Staunton, May 2 – No one disputes that there are enough reasons on the ground for conflicts among the countries of Central Asia over borders and enclaves, but according to Moscow military analyst Vladimir Prokhvatilov, the number and intensity of such conflicts has increased because of Western civil society programs (fondsk.ru/news/2021/05/01/mjagkaja-sila-i-prigranichnye-konflikty-v-centralnoj-azii-53486.html).
According to the researcher at the Academy of Military Sciences, the Western effort in this direction was laid out in 2008 in an 88-page report, Central Asia: A Strategic Framework for Peacebuilding, that was paid for by British and Swiss governments (international-alert.org/sites/default/files/CentralAsia_PeacebuildingStrategicFramework_EN_2006.pdf).
Prokhvatilova says that the report discussed “how to neutralize the influence of the Russians and the Chinese” and how to involve other outside third parties in land disputes between Kyrgyzstan and Tajikistan, two of the report’s three “target” countries. Uzbekistan is the third.
At meetings Western countries sponsored with Kyrgyz NGOs, he says, participants were encouraged to think about issues involving borders and border trade and also how to talk about conflicts. Those who attended were given notebooks and two smartphones each (internews.kg/glavnye-novosti/konkurs-na-luchshij-material-po-prigranichnym-voprosam-dlya-zhurnalistov-kyrgyzstana-i-tadzhikistana/).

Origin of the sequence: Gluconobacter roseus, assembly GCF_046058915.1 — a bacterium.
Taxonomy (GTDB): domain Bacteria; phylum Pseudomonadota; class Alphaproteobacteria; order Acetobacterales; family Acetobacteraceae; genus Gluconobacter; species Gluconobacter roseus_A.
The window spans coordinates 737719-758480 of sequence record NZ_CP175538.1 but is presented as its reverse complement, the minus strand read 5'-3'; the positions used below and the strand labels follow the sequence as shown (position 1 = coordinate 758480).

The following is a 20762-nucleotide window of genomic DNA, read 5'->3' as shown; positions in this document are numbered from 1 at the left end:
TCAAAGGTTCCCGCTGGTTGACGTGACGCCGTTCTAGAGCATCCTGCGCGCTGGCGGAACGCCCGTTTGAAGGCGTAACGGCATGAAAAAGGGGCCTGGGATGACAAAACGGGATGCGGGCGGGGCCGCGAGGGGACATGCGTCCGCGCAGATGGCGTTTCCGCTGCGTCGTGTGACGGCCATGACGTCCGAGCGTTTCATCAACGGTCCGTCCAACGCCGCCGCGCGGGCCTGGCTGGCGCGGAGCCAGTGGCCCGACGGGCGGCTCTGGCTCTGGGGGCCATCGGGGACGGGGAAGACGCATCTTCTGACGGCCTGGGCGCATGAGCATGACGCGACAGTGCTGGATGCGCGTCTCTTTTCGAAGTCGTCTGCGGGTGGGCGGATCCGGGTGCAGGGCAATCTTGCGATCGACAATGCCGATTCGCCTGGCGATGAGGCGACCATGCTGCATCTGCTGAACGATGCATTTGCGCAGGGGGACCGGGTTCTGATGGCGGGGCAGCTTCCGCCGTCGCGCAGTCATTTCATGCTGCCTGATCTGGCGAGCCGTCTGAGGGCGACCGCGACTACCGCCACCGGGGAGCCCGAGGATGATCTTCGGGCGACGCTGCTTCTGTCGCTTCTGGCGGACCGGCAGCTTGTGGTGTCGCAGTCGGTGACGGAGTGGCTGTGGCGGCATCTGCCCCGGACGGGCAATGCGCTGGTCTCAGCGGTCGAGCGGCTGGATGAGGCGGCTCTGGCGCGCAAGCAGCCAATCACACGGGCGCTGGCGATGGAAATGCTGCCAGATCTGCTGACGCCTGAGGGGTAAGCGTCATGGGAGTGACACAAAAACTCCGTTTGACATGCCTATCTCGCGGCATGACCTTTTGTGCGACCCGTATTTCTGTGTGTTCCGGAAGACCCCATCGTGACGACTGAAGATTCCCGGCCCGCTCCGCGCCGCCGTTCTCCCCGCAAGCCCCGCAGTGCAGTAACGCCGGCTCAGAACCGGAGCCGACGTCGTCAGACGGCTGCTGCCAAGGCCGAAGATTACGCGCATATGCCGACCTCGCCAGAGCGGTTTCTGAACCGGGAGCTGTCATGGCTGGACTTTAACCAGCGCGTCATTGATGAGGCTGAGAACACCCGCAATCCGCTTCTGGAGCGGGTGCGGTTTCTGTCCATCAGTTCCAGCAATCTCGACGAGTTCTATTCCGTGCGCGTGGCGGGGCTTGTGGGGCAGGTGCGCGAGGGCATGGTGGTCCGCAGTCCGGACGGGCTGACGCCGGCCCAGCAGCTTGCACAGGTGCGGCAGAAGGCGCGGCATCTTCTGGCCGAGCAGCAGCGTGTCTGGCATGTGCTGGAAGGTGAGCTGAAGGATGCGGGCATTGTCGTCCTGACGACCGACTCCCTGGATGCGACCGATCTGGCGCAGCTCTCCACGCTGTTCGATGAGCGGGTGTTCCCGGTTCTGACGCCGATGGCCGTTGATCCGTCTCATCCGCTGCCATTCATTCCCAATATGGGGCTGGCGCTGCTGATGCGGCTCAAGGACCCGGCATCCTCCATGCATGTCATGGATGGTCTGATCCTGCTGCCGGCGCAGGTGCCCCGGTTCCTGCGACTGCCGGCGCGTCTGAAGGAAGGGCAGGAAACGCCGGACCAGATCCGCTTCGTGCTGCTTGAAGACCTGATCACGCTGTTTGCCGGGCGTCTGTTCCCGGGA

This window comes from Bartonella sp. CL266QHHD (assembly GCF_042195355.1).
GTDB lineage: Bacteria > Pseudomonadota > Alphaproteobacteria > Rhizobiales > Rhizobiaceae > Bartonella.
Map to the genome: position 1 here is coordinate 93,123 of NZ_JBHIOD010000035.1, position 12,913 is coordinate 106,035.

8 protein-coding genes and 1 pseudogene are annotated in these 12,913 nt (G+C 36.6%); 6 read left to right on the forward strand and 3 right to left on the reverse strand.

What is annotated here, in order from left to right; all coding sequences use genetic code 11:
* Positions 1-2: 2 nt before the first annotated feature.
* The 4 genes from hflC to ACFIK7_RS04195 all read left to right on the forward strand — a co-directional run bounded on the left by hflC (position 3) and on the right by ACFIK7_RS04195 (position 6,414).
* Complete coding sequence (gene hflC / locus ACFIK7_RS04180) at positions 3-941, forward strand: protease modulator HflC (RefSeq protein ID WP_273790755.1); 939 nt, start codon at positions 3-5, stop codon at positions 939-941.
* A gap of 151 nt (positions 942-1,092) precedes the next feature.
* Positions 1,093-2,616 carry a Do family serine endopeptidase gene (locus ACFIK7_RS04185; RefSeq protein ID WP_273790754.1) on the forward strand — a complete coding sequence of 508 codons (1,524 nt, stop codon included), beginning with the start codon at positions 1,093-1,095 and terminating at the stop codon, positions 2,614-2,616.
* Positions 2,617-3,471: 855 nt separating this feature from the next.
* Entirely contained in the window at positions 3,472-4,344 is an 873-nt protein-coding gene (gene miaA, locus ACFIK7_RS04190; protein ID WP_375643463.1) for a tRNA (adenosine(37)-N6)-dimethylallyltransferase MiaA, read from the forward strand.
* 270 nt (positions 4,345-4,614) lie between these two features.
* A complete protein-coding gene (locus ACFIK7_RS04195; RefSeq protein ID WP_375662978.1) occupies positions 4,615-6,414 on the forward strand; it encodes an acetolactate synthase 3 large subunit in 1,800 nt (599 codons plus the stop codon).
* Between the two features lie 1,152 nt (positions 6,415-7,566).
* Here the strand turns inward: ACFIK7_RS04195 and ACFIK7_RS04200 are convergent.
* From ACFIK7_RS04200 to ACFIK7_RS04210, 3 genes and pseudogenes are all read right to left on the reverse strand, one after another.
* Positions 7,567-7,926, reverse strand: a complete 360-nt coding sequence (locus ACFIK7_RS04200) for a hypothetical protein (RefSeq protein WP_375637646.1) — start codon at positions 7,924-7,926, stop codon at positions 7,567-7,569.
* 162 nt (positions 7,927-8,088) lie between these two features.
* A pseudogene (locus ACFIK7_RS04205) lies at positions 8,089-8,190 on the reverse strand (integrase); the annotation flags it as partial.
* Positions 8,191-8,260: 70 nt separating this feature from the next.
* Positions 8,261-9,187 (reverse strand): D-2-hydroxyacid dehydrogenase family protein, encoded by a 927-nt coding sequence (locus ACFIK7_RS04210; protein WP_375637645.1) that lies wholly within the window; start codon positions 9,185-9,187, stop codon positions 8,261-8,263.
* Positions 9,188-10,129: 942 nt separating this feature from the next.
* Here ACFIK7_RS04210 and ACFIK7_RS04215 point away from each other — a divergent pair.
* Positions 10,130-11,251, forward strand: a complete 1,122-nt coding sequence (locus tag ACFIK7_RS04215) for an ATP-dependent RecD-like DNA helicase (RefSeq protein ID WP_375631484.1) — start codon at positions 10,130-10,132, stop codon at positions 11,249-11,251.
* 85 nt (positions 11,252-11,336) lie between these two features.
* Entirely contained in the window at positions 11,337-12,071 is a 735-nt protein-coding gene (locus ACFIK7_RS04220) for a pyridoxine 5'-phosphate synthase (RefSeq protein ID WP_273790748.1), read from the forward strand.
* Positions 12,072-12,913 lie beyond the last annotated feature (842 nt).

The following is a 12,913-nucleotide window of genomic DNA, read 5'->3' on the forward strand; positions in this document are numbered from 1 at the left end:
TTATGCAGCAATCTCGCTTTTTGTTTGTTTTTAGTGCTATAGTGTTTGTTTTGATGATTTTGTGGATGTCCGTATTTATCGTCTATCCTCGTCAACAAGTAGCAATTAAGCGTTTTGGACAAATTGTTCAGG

Follow-on efforts were conducted by the US-funded Internews Kazakhstan organization which encouraged the journalists it trained to focus on border issues and even arranged for some writers to travel to the Batken exclave where they were briefed on its particular problems (pdf.usaid.gov/pdf_docs/PA00X75W.pdf).
According to Prokhvatilov, the British have devoted particular attention to the exclave issue and through its MI-6 intelligence Service has financed polls and analyses about the situation in Vorukh (cawater-info.net/bk/water_law/pdf/isfara-batken-analysis.pdf).
Moreover, Western countries have set up youth centers in border areas and exclaves to focus the attention of people there on these problems. “In fact,” the Moscow security analyst says, what all this is about is the creation of an agent network which he says “has been created and is working.” Not surprisingly, the number of border and exclave disputes has gone up.